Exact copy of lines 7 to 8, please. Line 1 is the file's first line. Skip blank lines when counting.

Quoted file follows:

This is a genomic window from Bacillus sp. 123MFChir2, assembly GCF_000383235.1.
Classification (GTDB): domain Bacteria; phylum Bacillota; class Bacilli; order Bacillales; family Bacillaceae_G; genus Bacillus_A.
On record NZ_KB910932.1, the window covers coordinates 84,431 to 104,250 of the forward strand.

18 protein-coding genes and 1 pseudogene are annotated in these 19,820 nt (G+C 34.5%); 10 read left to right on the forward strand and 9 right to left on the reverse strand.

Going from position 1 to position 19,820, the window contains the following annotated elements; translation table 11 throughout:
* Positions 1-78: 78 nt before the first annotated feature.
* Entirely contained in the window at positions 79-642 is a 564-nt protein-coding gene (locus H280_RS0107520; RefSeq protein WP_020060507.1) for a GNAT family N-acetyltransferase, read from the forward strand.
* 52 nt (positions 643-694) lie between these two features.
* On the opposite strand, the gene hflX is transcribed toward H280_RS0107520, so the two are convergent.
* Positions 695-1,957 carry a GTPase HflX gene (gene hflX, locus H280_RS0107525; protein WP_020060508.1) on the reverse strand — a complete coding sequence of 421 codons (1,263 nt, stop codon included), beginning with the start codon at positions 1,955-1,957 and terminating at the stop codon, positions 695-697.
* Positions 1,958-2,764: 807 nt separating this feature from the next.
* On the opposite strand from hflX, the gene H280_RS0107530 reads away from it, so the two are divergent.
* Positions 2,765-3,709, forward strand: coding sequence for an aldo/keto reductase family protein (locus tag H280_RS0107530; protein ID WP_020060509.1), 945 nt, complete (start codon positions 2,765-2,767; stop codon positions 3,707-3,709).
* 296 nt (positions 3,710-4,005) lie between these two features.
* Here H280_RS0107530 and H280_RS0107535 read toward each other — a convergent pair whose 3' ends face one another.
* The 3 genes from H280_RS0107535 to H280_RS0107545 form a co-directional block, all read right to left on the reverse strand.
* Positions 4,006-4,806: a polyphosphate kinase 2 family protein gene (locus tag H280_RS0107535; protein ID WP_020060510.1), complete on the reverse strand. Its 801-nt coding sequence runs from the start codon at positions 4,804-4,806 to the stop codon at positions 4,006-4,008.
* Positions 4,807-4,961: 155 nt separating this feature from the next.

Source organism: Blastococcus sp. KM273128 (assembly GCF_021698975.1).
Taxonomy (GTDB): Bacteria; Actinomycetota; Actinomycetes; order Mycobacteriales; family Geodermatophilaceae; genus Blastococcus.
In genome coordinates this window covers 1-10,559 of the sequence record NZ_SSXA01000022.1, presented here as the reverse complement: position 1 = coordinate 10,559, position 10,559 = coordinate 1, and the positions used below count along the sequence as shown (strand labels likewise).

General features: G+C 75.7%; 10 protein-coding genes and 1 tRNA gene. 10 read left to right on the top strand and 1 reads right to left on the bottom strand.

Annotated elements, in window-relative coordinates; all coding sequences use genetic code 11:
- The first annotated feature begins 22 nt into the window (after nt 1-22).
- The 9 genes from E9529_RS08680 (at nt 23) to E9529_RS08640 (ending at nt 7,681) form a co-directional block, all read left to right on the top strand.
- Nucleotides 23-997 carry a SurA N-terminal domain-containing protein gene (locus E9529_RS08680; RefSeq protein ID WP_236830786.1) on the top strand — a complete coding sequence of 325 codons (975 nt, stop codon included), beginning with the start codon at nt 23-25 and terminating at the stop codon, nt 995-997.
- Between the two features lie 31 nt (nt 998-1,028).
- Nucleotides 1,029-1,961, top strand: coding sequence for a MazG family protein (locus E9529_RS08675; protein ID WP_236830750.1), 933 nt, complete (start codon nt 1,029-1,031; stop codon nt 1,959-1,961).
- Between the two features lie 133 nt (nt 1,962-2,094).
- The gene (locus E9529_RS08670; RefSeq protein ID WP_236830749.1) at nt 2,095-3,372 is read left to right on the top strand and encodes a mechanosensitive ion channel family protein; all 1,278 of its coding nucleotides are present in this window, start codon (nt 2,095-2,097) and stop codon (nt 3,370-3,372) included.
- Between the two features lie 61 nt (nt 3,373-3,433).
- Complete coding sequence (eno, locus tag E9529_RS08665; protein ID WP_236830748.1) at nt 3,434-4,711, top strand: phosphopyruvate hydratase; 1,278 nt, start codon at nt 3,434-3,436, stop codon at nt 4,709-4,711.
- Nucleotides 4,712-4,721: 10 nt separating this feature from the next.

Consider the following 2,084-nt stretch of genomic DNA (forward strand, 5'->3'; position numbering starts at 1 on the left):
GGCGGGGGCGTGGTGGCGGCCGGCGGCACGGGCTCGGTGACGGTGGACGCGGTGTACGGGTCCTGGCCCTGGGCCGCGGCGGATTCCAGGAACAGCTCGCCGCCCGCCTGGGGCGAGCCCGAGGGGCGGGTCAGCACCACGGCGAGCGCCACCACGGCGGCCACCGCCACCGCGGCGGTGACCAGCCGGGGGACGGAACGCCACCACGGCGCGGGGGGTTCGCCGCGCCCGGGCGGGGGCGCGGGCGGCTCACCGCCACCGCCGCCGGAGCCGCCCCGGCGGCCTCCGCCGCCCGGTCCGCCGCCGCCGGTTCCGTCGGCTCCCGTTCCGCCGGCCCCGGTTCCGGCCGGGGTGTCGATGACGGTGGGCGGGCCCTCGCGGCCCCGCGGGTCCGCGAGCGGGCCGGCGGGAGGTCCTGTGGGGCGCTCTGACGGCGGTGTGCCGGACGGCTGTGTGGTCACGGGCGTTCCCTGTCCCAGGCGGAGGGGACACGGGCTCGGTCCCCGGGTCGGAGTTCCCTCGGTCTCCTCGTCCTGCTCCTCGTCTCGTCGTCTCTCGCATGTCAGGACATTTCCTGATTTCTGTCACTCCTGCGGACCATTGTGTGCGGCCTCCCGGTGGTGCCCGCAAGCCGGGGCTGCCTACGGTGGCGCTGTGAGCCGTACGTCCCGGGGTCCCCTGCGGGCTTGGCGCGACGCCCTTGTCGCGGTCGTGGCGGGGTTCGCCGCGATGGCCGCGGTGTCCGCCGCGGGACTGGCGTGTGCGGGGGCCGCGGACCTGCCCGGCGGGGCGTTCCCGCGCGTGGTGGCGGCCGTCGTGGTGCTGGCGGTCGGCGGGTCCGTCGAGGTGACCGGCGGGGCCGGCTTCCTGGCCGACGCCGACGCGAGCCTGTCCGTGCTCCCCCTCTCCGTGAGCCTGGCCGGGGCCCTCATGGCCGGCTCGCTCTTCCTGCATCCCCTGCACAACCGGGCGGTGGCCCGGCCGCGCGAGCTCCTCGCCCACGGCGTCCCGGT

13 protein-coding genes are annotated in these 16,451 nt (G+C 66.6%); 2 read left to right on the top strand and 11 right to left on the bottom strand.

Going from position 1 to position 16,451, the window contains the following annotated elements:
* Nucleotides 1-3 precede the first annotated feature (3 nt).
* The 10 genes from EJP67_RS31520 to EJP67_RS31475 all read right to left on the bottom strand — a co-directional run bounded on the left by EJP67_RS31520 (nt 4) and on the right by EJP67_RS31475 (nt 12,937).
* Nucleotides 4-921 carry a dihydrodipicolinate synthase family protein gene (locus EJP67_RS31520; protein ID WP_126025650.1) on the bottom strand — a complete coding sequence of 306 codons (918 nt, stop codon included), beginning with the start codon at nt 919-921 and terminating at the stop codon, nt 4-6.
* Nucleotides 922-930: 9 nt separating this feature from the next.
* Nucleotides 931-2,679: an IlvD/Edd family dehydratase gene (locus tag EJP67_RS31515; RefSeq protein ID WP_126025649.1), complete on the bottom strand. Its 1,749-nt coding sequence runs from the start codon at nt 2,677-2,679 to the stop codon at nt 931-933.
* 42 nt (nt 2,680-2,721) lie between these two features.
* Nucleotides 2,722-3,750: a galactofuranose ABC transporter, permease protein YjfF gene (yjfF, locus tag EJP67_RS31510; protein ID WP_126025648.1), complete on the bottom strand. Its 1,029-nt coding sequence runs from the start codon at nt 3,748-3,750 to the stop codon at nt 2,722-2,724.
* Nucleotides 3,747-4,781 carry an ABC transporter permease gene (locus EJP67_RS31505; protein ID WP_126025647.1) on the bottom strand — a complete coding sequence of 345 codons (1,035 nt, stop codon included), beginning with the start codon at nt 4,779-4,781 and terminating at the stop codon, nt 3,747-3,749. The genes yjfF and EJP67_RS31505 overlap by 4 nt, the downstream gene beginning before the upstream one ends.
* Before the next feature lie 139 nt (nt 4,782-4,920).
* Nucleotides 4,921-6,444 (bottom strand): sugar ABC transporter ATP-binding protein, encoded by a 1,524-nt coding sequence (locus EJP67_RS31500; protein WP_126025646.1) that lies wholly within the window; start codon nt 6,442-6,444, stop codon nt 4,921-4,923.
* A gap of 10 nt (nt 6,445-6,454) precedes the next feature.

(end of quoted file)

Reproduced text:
* Entirely contained in the window at positions 79-642 is a 564-nt protein-coding gene (locus H280_RS0107520; RefSeq protein WP_020060507.1) for a GNAT family N-acetyltransferase, read from the forward strand.
* 52 nt (positions 643-694) lie between these two features.